The D.C. City Council in its wisdom passed The Fair Elections Amendment Act of 2018 to provide public funds (taxpayer money) to those who decide to run for office in the District. Those eligible to participate in the program are candidates for Mayor, Attorney General, Chairman and Members of the Council, At-Large and Ward (13), and Members of the State Board of Education (9). This public money is available for both primaries and the general election.
From what I have observed it is a generous program and fairly easy for candidates to access, maybe even too easy to qualify for. Recently, a candidate who announced as an independent for a Ward Council seat tweeted he qualified for the program within 11 hours. My initial thought on seeing the tweet is any program that gives out city funds to candidates who qualify in less than a day may be worth taking a second look at.
This year we are having a three-stage contest for the Ward 2 council seat. First, there was a Democratic primary to see who would run for the full four-year term in November and then a special election to fill the remaining term of a member who had resigned. There were about 10 people running in those elections and from a cursory review the city gave out more than $1 million to those candidates to fund their races. As it turned out the winner of both the primary and special election was the one candidate who self-funded and didn’t participate in the program.
In the upcoming general election to take place on Nov. 3, there are 25 candidates who have filed to run for the two at-large seats open and 14 for the four Ward seats up. If they all apply and qualify for money from the program that will cost D.C. taxpayers a lot of money. One requirement for a candidate for an At-Large Council seat to qualify for the program is to get contributions from at least 250 small dollar contributors, which in the aggregate, total $12,000 and that will qualify them for $40,000 from the program. They can then continue to get matching funds up to about $308,000. Considering there are 25 potential candidates and even if they all don’t end up on the ballot this could get very expensive. The city could be paying out a lot of money for candidates who it is clear have no legitimate chance of winning.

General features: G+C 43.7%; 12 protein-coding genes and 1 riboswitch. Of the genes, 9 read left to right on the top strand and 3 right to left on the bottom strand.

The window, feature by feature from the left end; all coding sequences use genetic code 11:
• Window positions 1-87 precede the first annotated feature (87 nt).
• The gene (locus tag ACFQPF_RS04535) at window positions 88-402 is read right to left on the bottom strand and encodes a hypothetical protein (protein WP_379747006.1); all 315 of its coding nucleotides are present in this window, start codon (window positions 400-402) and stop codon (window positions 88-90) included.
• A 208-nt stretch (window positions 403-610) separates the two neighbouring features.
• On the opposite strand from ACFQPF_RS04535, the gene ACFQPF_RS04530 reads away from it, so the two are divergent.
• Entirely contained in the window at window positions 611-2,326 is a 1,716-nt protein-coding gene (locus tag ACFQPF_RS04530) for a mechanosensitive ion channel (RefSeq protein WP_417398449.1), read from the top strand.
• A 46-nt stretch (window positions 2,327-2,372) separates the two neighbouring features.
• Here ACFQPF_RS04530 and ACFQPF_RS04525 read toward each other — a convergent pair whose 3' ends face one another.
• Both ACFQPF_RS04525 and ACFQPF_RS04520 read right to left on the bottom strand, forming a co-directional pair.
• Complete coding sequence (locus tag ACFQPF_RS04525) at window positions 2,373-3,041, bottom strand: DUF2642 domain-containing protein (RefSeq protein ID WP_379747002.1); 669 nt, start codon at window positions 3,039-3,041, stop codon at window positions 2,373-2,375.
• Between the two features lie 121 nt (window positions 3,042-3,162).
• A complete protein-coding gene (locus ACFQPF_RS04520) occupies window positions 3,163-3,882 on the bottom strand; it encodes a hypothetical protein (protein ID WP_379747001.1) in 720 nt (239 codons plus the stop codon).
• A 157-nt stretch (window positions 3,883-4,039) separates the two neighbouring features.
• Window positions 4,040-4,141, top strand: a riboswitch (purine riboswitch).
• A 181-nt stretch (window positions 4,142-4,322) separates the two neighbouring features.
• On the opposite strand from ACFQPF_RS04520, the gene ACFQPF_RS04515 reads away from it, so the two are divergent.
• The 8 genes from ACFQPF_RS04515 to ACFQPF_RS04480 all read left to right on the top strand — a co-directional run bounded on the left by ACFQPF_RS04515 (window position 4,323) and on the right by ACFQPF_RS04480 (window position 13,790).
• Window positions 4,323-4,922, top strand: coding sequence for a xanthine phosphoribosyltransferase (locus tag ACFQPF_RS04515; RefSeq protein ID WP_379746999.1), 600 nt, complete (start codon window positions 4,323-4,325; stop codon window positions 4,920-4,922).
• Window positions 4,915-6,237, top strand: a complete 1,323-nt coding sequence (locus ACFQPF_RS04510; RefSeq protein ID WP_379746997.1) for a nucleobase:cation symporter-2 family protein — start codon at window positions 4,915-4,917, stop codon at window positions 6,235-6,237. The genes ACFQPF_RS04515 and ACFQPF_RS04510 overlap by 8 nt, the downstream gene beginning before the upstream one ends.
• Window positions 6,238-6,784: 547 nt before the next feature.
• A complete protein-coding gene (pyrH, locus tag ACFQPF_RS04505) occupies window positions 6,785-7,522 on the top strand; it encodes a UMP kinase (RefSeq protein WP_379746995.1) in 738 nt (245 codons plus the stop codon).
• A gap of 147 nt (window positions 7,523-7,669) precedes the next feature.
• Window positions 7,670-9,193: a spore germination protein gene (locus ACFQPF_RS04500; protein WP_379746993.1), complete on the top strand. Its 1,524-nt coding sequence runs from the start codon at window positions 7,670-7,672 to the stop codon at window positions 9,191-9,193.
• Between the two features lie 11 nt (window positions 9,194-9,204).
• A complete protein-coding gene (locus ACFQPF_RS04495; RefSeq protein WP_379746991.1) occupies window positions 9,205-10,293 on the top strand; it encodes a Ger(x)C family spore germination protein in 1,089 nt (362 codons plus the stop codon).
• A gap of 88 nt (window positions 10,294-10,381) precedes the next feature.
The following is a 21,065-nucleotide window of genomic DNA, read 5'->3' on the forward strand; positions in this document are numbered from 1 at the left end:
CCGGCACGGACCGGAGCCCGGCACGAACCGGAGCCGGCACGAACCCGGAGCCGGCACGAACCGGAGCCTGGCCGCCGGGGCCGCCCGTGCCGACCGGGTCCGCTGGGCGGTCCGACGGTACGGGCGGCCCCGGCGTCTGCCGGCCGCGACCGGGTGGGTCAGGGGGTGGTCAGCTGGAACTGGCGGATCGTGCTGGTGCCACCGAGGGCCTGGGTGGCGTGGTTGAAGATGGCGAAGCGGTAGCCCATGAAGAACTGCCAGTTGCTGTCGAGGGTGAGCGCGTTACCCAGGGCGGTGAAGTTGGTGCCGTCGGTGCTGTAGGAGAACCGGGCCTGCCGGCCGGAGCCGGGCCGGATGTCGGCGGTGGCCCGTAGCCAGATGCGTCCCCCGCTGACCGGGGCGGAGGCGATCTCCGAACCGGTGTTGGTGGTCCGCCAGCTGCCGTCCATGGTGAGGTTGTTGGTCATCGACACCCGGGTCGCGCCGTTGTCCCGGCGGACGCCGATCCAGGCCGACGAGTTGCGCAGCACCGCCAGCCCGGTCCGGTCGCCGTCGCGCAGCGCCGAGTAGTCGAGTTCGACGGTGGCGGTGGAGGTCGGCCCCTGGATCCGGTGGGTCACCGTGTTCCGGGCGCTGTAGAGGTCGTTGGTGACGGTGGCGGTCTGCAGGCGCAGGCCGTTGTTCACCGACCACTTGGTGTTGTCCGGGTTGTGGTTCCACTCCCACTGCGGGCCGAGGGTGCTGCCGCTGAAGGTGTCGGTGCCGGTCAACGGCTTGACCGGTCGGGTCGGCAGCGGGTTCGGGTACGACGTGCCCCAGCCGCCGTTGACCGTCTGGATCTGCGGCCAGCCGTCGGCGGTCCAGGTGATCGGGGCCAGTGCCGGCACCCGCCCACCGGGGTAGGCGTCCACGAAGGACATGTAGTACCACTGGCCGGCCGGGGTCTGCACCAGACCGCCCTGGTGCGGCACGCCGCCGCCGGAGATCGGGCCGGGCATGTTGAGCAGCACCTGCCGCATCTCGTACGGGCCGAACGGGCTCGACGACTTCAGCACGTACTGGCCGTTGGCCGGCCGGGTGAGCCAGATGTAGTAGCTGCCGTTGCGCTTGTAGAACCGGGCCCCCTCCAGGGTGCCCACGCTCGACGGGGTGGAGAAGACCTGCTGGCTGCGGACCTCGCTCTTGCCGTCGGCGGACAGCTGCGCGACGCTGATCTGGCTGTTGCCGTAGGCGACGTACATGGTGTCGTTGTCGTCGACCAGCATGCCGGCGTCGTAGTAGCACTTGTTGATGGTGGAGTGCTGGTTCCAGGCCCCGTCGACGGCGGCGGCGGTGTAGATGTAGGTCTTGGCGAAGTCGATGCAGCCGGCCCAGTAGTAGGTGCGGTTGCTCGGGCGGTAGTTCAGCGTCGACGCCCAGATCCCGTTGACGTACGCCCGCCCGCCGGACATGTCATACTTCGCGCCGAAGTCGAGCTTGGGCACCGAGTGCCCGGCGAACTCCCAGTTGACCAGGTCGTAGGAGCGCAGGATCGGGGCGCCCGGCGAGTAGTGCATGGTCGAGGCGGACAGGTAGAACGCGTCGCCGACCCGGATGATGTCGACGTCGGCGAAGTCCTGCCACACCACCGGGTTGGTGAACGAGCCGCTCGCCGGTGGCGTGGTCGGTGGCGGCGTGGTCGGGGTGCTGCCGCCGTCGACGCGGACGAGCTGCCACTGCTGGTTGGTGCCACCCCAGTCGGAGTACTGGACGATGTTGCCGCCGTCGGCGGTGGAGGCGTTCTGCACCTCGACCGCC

If a candidate decides not to join this public financing scheme there are still limits on what they can raise from individuals or businesses. I am not sure they can raise enough from any individual or business to be considered bought.
All that being said I am in favor of public financing for campaigns. The issue for me is how it is done and how much money we give to candidates. To determine how this program is working it will be necessary for a full report to be submitted to the Council and available for the public to see on what the costs were for the entire scope of the 2020 election cycle. It needs detail on each candidate, their contributions to qualify for the program, how much they received, how much they spent and what they spent it on. Then we need to see if any money was returned to the system from candidates who didn’t use all they received. It would then be interesting to see a comparison with any candidate who didn’t enter the system and rather self-funded by raising their own contributions without matching funds. That will be the only way we can judge how successful the Fair Elections program is.
We have to also take into consideration this was an unusual year because of the pandemic so we will need to continue to follow this on a regular basis and then make adjustments to the program as necessary.
D.C. is clearly an interesting case study as there are only 24 major offices we contest elections for. Other offices we hold elections for, our congressional representative who has no vote, shadow offices, and the members of the local ANCs are not covered by this act.
Peter Rosenstein is a longtime LGBTQ rights and Democratic Party activist. He writes regularly for the Blade.